Based on my experience, I have seen that when an explicit or tacit decision to choose between a top-down or a bottom-up approach to BIM/VDC implementation is made, companies and projects are biased through the top-down approach.Strategic plans and other documents are formulated at the top and tried to be implemented by a cascade of instructions through the organizational tiered ranks. Among the many reasons for this is the fear of fall into lack of strategic focus leaving parts of the organization untouched.Producing standardization, work processes, procedures, BIM implementation plans and similar documents become then the focus of organizations. When these documents arrive to the “troops on the ground” they create lack of empowerment and unclear understanding meaning that only part of the instructions are received and even less is implemented. Furthermore, even the focus on satisfying client needs (i.e. adding value) is sometimes lost in favour of the bureaucracy of documents to deal with. This approach is too slow and inflexible to cope with the increasing rate of change and complexity surrounding any BIM/VDC implementation. While there is clearly a need for an overall strategic direction and consistent message to be provided in the implementation of BIM/VDC which will require a top-down element, going beyond a top-bottom threshold neglects the excellence in technical knowledge and professionalism of the implementation staff, and prevents giving them the ownership of the changes and a better understanding of why they are required.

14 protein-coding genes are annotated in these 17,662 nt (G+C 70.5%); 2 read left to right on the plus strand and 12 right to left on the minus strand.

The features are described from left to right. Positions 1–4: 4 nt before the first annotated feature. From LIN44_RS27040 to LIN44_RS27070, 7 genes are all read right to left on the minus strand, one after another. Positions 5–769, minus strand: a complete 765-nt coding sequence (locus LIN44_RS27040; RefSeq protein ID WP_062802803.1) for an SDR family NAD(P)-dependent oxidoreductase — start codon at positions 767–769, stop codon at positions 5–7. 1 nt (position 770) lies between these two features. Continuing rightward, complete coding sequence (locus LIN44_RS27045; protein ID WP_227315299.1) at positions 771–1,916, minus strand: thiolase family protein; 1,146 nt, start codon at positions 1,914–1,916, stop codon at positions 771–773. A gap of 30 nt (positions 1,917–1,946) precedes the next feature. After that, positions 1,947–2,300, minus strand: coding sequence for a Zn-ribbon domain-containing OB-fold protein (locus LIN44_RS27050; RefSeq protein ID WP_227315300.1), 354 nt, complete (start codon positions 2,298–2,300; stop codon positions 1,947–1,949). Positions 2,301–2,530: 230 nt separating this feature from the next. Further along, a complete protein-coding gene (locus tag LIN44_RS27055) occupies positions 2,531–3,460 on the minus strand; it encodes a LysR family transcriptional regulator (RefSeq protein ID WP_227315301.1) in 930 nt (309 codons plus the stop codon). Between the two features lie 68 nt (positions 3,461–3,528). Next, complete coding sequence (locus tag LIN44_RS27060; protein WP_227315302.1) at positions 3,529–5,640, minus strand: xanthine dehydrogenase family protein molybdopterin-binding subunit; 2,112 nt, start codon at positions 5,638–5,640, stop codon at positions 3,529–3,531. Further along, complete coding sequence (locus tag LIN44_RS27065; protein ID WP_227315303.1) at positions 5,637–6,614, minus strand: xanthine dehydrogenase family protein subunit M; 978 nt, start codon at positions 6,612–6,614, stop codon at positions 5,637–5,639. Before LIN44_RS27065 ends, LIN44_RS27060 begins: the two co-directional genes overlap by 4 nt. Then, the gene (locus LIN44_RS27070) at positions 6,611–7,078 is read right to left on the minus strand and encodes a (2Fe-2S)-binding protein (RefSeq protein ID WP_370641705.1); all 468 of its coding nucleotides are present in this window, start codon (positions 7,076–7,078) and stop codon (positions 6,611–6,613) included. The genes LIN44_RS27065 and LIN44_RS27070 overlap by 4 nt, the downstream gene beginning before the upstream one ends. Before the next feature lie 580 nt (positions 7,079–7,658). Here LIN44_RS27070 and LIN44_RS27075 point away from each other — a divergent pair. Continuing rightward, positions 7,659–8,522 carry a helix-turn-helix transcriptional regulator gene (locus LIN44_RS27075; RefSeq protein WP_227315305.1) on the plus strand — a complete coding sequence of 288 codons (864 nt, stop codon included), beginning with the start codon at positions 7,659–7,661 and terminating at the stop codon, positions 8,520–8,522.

Based on my recent experience implementing VDC during the construction phase of a megaproject working directly with the VDC/BIM implementation staff, my recommendation is that if dealing with the top-bottom/bottom-up dilemma I would definitely choose the bottom-up approach. In order to create a successful, lasting change it will be better to give individuals the rationale and tools, to create their own change programme which can then be coordinated with the wider business. I believe that it is better to have one single project where BIM/VDC can be considered to be under a successful implementation adding value to a satisfied client rather than spend years trying to produce top-down documents that so far have led to a non-yet massively adopted use of BIM/VDC by the industry. I believe that letting the organization to be ‘touched” successfully at only one project is better than trying to “touch” all or most of the projects carried out for the company simultaneously through the traditional top-bottom approach. Doing this runs counter the great legacy of thinking about organizations dating from the Industrial Revolution. With organizations viewed traditionally as hierarchical institutions that operate according to a top-down command structure. Gathering the experiences from successful BIM/VDC implementations from different projects through coordination and feedback meaning that learning is shared, inconsistencies, weaknesses and successes are fed back and errors are not repeated unnecessarily are the tasks that I recommend for those at the top of the top-bottom approach so that the wider business may benefit through the creation of a connecting tissue that would lead to corporate guidelines and support to BIM/VDC implementations instead of rigid approaches linked to the traditional documents produced under the top-bottom approach.